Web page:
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Jim Paulsen: Don't expect gains in 2016

2016 may not be a very good year, strategists told CNBC on Monday.

"I think we're going to have another flat year in the stock market," Wells Capital Management's Jim Paulsen told CNBC's "Squawk Box." "We had a pause this year in the stock market, but it wasn't a refreshing pause. We didn't do anything constructive. We didn't bring down valuations, we didn't really gut-check investment sentiment. We had a correction, but it was so brief that you reinforced the buy-on-the-dip mentality."

Both the S&P 500 and the Dow Jones industrial average are down more than 2.5 percent for 2015, while the Nasdaq composite is up about 4 percent.

"It's a challenging environment and I think we're going to have another year of flatness," Paulsen said. "That could come out in a sharp drop in the market again where we come to lower multiples more supportable with rising interest rates."

The Federal Reserve last Wednesday raised interest rates for the first time in nearly a decade. Investors initially interpreted the rate hike as positive, with the Dow gaining more than 200 points. However, fear quickly crept into the markets, with equities posting back-to-back down sessions on Thursday and Friday.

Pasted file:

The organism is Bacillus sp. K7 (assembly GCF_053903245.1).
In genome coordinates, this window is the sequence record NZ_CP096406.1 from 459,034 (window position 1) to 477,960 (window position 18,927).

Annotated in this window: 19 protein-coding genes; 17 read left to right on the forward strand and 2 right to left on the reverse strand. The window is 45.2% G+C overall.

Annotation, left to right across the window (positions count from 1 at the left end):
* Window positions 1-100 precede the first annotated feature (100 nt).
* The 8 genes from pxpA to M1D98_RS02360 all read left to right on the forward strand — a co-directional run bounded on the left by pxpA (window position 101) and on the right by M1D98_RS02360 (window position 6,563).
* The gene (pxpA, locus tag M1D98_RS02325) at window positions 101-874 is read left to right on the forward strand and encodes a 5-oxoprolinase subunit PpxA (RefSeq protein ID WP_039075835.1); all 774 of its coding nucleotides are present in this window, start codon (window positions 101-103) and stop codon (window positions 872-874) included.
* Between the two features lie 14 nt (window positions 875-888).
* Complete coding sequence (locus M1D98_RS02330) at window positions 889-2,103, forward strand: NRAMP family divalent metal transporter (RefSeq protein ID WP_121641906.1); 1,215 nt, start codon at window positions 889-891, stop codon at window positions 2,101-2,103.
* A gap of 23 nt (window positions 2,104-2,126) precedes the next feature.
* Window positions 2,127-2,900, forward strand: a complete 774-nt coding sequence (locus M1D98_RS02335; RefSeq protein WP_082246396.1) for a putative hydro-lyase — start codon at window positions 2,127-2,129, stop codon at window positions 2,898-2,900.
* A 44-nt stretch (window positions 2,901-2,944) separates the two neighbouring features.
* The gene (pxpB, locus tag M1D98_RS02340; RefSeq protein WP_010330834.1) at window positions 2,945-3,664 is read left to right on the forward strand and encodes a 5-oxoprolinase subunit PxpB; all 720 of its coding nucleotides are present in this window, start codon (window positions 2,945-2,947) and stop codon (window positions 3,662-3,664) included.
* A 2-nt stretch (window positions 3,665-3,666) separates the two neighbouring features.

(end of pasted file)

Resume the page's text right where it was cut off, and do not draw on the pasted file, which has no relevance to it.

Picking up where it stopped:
"The Fed is raising rates in a very sluggish, mediocre, global economy," Lindsey Group chief market analyst Peter Boockvar told "Squawk Box" in another interview. "At the same time, asset prices over the past six years have gotten very expensive."

In the same interview, Steven Ricchiuto, chief U.S. economist at Mizuho Securities, also was down on 2016.

"What Janet Yellen told everyone the other day was that 'this is as good as it's going to get.' That's a problem because 'as good as it's going to get' has left us with an overvalued market," he said.

"We have very limited pricing power in corporate America, and she's basically telling you that we're not going to get a stronger growth environment coming out of this because they're going to cap it," he said. "The net result is it doesn't look particularly good for valuations."

U.S. equities have taken a substantial hit over the last six months, with the three major indexes falling over 3.75 percent. Stocks are also down more than 3 percent in the last month.

"I think what we've seen over the past couple of months is just a dress rehearsal for next year," Boockvar said.

Hans Olsen, global head of investment strategy at Stifel, also is pessimistic.

"The reaction we saw last week was a catch-up of a bunch of other things. Revenues have stalled, earnings have really struggled, the peak margins are coming in," he told "Squawk Box." "Throw in the beginning of policy normalization, and you've got some material headwinds going into 2016. At best, I think you're hoping for a total return on the order of sub 5 percent."